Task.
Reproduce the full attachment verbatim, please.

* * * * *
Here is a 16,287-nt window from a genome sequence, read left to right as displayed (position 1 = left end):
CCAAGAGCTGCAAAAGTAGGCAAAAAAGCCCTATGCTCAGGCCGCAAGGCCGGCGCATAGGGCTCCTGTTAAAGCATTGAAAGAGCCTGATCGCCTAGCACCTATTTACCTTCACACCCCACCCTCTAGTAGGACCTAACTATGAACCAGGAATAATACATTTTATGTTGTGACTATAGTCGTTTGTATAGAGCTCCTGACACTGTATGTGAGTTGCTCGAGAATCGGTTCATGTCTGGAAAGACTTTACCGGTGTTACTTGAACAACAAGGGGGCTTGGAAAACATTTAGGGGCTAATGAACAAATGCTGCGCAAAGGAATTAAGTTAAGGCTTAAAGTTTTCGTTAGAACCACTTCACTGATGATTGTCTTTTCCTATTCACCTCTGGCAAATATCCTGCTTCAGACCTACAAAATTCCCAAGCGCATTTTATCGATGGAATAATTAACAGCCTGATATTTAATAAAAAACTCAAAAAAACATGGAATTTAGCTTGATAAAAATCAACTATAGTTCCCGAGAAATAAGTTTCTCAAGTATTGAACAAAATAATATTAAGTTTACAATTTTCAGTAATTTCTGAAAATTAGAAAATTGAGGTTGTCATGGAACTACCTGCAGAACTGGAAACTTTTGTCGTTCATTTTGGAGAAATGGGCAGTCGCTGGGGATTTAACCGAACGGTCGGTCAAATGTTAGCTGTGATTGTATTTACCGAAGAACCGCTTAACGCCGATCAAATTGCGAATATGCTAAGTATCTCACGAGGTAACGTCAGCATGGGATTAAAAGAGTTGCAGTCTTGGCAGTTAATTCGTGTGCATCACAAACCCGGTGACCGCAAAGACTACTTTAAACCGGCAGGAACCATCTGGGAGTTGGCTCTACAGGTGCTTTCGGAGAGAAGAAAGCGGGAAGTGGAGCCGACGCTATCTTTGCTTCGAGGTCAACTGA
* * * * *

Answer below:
Here is a 16,287-nt window from a genome sequence, read left to right as displayed (position 1 = left end):
CCAAGAGCTGCAAAAGTAGGCAAAAAAGCCCTATGCTCAGGCCGCAAGGCCGGCGCATAGGGCTCCTGTTAAAGCATTGAAAGAGCCTGATCGCCTAGCACCTATTTACCTTCACACCCCACCCTCTAGTAGGACCTAACTATGAACCAGGAATAATACATTTTATGTTGTGACTATAGTCGTTTGTATAGAGCTCCTGACACTGTATGTGAGTTGCTCGAGAATCGGTTCATGTCTGGAAAGACTTTACCGGTGTTACTTGAACAACAAGGGGGCTTGGAAAACATTTAGGGGCTAATGAACAAATGCTGCGCAAAGGAATTAAGTTAAGGCTTAAAGTTTTCGTTAGAACCACTTCACTGATGATTGTCTTTTCCTATTCACCTCTGGCAAATATCCTGCTTCAGACCTACAAAATTCCCAAGCGCATTTTATCGATGGAATAATTAACAGCCTGATATTTAATAAAAAACTCAAAAAAACATGGAATTTAGCTTGATAAAAATCAACTATAGTTCCCGAGAAATAAGTTTCTCAAGTATTGAACAAAATAATATTAAGTTTACAATTTTCAGTAATTTCTGAAAATTAGAAAATTGAGGTTGTCATGGAACTACCTGCAGAACTGGAAACTTTTGTCGTTCATTTTGGAGAAATGGGCAGTCGCTGGGGATTTAACCGAACGGTCGGTCAAATGTTAGCTGTGATTGTATTTACCGAAGAACCGCTTAACGCCGATCAAATTGCGAATATGCTAAGTATCTCACGAGGTAACGTCAGCATGGGATTAAAAGAGTTGCAGTCTTGGCAGTTAATTCGTGTGCATCACAAACCCGGTGACCGCAAAGACTACTTTAAACCGGCAGGAACCATCTGGGAGTTGGCTCTACAGGTGCTTTCGGAGAGAAGAAAGCGGGAAGTGGAGCCGACGCTATCTTTGCTTCGAGGTCAACTGA